Meteorologist forecasting above average fall and winter
It’s been a summer of weather extremes – with historic flooding, thunderstorms and hail storms rolling through Alberta – but an Environment Canada meteorologist is forecasting a reprieve, with a fall and winter with above average temperatures.
June’s record breaking rainfall came in at 146 millimetres (mm) over the month far exceeding the normal averages of 79.8 mm. However, July and August came below average precipitation levels.
According to Environment Canada, July recorded 47 mm of rain – below the 67.9 mm average mark, and August just saw 21 mm, almost half of the 58.8 mm Airdrie and Calgary area usually sees.
“It was quite an unsettled affair,” Garry Dickson, meteorologist with Environment Canada explained. “There was a large high-pressure system that hovered over the west coast of British Columbia most of the summer, which caused a low-pressure system to hang over Alberta.”
That low pressure weather system was responsible for the seven thunderstorms that rolled through Airdrie and caused the devastating flooding that affected most of southern Alberta, he added.
The Town of Irricana was hit with a record breaking hail storm, July 6, as the two-hour event tore down trees, devastated residents’ homes and left nearly two-feet of hail along Main Street.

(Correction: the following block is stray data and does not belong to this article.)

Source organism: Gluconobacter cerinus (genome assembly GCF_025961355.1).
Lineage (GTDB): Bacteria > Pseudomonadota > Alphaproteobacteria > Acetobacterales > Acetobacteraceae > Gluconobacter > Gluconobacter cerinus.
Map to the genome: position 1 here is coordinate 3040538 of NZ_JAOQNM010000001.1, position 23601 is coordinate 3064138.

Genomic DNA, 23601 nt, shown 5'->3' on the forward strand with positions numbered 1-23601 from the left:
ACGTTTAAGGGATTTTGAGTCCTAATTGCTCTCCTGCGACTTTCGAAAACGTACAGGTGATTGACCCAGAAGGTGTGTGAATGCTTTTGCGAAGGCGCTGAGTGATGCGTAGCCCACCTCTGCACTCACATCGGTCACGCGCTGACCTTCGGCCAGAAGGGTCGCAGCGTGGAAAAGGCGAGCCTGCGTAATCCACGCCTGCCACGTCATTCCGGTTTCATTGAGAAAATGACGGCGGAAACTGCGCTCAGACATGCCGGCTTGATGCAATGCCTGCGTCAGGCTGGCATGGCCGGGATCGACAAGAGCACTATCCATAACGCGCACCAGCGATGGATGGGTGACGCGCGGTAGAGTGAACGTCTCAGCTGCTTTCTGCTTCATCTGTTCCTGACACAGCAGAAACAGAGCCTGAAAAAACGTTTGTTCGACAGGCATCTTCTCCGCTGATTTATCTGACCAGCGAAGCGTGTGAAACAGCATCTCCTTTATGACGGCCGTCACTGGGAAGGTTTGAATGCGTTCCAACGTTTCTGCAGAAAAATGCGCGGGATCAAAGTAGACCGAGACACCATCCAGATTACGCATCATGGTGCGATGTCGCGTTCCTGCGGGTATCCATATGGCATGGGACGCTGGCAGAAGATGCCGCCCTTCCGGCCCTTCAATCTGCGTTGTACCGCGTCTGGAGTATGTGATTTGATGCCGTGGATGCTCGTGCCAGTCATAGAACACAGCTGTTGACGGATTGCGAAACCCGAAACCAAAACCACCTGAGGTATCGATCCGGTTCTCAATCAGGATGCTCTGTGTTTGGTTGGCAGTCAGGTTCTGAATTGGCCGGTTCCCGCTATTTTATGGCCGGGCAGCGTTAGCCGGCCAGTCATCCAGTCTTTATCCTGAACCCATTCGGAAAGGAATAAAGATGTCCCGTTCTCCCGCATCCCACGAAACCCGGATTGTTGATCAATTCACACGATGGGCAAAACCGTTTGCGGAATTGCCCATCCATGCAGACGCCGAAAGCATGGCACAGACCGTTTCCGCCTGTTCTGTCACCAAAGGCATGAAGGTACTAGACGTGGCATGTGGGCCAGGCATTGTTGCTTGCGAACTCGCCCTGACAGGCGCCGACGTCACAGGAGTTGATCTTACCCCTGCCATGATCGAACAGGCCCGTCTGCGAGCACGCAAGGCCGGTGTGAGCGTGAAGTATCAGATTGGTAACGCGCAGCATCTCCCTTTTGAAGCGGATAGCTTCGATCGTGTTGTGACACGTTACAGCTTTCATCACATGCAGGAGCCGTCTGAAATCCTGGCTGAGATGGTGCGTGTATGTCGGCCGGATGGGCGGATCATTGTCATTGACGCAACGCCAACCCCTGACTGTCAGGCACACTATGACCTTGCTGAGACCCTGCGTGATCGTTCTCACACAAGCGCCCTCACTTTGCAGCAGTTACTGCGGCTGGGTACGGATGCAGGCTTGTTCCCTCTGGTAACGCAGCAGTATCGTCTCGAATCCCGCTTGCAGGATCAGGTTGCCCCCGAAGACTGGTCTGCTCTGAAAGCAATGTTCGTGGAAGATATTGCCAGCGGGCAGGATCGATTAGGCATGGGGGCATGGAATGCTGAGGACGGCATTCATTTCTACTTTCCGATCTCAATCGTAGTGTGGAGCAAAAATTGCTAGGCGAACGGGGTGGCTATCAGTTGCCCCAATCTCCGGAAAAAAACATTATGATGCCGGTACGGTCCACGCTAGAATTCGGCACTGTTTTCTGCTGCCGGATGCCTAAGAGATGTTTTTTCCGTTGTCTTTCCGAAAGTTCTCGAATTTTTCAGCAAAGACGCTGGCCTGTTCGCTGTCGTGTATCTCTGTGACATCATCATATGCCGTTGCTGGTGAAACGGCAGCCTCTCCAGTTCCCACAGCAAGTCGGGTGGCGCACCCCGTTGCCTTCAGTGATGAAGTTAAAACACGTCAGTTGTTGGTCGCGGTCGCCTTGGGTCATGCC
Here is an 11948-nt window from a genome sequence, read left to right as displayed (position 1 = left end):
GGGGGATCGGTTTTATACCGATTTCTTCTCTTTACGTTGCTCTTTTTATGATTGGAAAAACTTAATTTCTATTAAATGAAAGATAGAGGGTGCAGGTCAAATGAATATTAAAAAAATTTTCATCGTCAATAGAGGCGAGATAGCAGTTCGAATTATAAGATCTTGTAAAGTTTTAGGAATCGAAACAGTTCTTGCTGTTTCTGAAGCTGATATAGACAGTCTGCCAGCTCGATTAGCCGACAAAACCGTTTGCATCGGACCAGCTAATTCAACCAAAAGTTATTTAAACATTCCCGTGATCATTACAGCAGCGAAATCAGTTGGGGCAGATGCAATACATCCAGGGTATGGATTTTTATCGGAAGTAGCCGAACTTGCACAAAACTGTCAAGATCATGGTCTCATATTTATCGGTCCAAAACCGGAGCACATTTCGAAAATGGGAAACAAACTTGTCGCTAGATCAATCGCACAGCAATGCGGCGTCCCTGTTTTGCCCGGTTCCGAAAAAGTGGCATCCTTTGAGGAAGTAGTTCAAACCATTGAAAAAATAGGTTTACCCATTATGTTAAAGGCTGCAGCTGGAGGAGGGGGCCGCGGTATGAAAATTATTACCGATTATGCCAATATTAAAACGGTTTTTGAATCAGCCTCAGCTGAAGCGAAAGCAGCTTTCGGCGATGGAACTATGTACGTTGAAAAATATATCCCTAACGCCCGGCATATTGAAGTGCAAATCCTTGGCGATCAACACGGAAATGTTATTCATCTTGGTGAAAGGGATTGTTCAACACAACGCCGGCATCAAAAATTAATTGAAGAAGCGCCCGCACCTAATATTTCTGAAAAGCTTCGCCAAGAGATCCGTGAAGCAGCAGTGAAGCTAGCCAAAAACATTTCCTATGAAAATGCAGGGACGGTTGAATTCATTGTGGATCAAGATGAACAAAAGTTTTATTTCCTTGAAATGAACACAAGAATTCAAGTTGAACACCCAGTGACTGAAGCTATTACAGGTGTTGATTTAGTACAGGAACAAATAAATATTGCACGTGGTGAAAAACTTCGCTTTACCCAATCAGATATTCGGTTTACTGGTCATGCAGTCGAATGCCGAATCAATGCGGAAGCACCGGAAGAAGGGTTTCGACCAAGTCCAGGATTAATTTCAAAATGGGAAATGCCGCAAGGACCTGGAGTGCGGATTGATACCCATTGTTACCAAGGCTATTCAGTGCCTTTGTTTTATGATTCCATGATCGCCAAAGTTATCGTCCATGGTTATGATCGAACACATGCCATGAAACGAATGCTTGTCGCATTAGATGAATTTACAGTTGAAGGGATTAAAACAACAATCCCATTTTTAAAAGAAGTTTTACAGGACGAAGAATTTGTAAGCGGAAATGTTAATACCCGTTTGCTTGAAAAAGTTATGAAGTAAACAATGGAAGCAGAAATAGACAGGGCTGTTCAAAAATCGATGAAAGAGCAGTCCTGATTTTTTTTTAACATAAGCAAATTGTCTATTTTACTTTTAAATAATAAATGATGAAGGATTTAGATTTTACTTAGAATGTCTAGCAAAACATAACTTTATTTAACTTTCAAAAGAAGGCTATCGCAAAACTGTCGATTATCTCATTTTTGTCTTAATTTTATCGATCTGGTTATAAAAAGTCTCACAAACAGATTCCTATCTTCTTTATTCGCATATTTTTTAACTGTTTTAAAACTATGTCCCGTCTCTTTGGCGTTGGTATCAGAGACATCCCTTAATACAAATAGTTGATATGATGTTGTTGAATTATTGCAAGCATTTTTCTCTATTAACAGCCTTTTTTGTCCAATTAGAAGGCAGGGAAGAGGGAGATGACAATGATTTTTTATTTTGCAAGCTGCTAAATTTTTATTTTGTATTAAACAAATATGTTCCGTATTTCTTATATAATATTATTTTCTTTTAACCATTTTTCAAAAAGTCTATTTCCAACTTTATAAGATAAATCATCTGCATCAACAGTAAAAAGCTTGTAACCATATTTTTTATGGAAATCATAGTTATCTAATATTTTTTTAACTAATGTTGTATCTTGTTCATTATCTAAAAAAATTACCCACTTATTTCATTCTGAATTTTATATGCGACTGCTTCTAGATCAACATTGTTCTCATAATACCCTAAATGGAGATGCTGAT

Hail amounts are difficult to record, as they tend to be localized events where no major weather stations are located, according to Dickson.
With the wet weather behind us, Dickson said southern Albertans can look forward to a warmer-than-average fall and winter.
“Looking at the seasonal forecast, the next two months are looking to be warmer than usual,” he said.
The average temperature for September usually hovers around 17.8°C. The average for October is 12.1°C and November dip to single digits with 2.8°C.
The average temperature for January is a chilly -02.8°C and February still hangs on to minus temperatures at -0.6°C.
Precipitation for the fall and winter months is expected to also be above normal levels, according to Dickson.
The winter months – December, January and February – usually produce a three-month average of 48.7 centimetres (cm) of snow and 0.6 mm of rainfall.
Despite the warmer temperatures, the mountains are also expected to record higher than average levels of snowfall, according to Dickson.